Computed tomographic colonoscopy can detect cancer outside of colon
28 July 2005
Oak Brook, Ill., USA. The investigation of the colon using computed
tomography can detect cancers and other important conditions outside of the
colon. Conventional colonoscopy only examines the inside of the colon and
would therefore miss these.
Computed tomographic colonoscopy (CTC), also known as virtual
colonoscopy, is a non-invasive screening method for colon cancer. Virtual
colonoscopy uses a series of CT images to visually reconstruct the interior
of the colon on a computer. Unlike standard colonoscopy, which
explores only the interior of the colon, virtual colonoscopy depicts the
surrounding areas as well.
The study, reported in the August 2005 issue of Radiology, was headed by
Dr Judy Yee, Chief of Radiology at the Veterans Affairs Medical Center and
Associate Professor and Vice Chair of Radiology at University of California
San Francisco School of Medicine.
"The chance of finding cancer outside the colon may be as significant as
the chance of finding cancer inside the colon," said Judy Yee, M.D., Chief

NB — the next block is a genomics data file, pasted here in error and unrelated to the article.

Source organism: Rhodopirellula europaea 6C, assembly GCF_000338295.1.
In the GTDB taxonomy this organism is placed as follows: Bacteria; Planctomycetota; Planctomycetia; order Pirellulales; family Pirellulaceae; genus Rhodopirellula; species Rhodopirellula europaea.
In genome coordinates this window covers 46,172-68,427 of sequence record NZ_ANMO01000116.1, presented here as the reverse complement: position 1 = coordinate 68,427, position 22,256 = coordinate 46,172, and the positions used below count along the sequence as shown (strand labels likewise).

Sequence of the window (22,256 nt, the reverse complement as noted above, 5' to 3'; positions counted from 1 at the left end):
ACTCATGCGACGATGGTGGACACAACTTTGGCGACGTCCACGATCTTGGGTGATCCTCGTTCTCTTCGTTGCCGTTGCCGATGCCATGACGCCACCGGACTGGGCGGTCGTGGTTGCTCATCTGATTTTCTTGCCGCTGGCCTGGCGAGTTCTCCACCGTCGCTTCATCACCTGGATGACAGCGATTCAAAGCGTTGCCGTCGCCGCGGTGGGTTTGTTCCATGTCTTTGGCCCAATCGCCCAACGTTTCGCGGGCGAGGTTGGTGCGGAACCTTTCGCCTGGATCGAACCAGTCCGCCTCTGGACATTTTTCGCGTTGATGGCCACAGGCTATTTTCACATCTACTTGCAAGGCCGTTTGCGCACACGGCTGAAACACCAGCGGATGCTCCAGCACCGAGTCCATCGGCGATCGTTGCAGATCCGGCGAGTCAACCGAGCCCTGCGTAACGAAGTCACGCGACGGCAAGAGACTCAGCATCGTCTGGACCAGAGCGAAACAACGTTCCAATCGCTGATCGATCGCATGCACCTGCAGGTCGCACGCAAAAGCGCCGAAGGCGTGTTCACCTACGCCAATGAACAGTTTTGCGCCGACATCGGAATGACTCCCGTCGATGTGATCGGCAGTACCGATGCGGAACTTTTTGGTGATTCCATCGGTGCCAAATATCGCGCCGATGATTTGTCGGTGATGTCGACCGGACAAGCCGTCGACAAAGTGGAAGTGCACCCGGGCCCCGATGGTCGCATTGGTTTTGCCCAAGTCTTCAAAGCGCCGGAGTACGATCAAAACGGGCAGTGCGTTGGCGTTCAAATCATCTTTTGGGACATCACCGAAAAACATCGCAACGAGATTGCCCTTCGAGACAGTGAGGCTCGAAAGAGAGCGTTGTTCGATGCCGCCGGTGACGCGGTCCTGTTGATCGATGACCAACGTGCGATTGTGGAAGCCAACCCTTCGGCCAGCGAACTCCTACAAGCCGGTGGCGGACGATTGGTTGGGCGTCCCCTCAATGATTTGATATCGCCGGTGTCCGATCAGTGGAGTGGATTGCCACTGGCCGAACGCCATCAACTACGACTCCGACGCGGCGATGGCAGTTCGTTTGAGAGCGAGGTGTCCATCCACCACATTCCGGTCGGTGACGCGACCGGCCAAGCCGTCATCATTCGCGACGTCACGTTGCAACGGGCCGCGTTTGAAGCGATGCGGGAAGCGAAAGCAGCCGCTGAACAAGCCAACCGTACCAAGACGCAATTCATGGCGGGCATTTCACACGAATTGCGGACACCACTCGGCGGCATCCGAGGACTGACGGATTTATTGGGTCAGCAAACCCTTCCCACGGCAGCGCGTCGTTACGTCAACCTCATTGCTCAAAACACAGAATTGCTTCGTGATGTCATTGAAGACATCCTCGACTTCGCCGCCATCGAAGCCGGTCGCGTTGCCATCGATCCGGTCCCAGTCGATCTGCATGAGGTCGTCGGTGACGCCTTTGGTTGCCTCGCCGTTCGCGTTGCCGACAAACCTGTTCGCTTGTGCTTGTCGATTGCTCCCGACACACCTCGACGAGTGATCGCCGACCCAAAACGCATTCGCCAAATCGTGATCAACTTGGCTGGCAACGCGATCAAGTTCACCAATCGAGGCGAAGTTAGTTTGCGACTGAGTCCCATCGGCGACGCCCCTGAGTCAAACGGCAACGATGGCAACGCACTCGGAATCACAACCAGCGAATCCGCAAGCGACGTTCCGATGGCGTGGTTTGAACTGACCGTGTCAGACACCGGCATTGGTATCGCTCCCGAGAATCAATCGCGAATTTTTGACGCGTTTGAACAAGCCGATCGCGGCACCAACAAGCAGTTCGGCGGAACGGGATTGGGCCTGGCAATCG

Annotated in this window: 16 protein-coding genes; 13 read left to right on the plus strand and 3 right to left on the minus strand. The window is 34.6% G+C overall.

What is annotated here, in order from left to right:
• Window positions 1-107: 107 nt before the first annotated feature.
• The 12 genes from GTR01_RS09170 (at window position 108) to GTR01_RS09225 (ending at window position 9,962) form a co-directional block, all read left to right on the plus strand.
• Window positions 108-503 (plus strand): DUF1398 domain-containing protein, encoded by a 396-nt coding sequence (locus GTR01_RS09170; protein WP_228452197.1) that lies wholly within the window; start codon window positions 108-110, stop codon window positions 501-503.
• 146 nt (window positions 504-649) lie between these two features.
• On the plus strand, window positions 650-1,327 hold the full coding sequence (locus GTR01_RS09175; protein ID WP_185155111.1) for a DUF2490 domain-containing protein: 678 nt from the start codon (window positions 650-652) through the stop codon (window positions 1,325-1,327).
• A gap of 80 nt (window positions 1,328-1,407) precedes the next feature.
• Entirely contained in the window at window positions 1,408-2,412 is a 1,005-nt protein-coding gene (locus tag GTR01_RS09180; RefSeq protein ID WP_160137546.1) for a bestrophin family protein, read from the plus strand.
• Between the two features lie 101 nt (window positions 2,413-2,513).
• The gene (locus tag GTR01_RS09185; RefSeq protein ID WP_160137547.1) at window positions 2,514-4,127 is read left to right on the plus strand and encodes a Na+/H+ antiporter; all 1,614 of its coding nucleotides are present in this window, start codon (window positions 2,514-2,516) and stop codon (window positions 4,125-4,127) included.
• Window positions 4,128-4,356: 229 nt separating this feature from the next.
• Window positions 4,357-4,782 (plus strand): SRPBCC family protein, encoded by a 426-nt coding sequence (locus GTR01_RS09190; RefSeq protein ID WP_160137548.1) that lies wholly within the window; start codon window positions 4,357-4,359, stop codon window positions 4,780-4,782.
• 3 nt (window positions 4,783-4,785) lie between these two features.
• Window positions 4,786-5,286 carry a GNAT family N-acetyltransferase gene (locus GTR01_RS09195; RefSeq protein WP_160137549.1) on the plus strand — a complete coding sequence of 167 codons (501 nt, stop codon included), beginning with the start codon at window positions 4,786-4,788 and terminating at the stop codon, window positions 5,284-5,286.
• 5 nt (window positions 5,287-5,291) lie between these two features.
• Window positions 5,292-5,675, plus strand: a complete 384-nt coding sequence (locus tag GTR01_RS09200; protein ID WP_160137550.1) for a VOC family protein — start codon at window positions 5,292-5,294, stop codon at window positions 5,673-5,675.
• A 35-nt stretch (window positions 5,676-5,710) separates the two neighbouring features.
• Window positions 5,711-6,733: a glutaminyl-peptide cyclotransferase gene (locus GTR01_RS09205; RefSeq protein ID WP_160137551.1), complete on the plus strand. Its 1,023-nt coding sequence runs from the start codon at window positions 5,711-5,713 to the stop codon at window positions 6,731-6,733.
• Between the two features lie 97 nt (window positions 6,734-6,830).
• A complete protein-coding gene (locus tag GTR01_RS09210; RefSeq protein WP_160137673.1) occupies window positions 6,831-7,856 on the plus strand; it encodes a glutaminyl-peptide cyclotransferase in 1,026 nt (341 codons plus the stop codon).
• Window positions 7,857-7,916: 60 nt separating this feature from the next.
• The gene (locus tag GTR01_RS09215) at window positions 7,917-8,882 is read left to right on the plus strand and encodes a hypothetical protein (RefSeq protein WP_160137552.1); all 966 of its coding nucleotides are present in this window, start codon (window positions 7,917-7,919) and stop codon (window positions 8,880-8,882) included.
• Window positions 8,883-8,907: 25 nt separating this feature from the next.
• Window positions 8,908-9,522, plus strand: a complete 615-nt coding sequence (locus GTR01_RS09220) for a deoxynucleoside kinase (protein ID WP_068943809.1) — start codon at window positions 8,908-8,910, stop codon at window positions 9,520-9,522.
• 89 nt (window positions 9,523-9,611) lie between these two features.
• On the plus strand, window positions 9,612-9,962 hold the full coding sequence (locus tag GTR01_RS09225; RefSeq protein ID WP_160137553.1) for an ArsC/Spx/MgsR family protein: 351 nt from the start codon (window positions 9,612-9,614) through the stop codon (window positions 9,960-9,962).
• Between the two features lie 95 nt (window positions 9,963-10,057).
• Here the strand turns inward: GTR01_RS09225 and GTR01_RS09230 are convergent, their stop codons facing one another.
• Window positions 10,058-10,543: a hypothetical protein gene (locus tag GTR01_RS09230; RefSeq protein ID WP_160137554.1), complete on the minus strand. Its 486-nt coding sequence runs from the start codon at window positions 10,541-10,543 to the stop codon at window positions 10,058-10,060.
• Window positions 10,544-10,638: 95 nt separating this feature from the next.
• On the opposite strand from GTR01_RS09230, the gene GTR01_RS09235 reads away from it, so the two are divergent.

of Radiology at the Veterans Affairs Medical Center and associate professor
and Vice Chair of radiology at University of California San Francisco School
of Medicine. "Using the same amount of radiation as a non-contrast CT scan
of the abdomen/pelvis, you can do a virtual colonoscopy and screen the
surrounding abdominal and pelvic area."
To evaluate the prevalence of extracolonic findings at virtual
colonoscopy and to determine the cost of follow-up testing, Dr. Yee and
colleagues performed CTC on 500 men, including 194 (39 percent) considered
average risk and 306 (61 percent) at high risk for colon cancer. The mean
age of the men was 62.5. Of the 500 patients in the study, 315 (63 percent)
had extracolonic findings. Forty-five (9 percent) patients had clinically
important extracolonic findings.
Findings deemed clinically important included large aneurysms, suspicious
lesions and masses in the solid organs of the abdomen, lymphadenopathy,
pulmonary nodules and gallbladder wall thickening. The mean additional cost
per CTC exam to work up the important findings was $28.12.
"The fact that the additional cost was so low indicates that this
procedure is potentially cost effective, not only in regards to the
colonoscopy but for other conditions as well," Dr. Yee said.
Dr. Yee's research represents the longest follow-up (3.6 years) of
patients after CTC and is one of the first to include average-risk patients
among the study cohort. There was no significant difference between the
numbers of clinically important findings in average-risk and high-risk
Radiological Society of North America:
University of California San Francisco School of Medicine: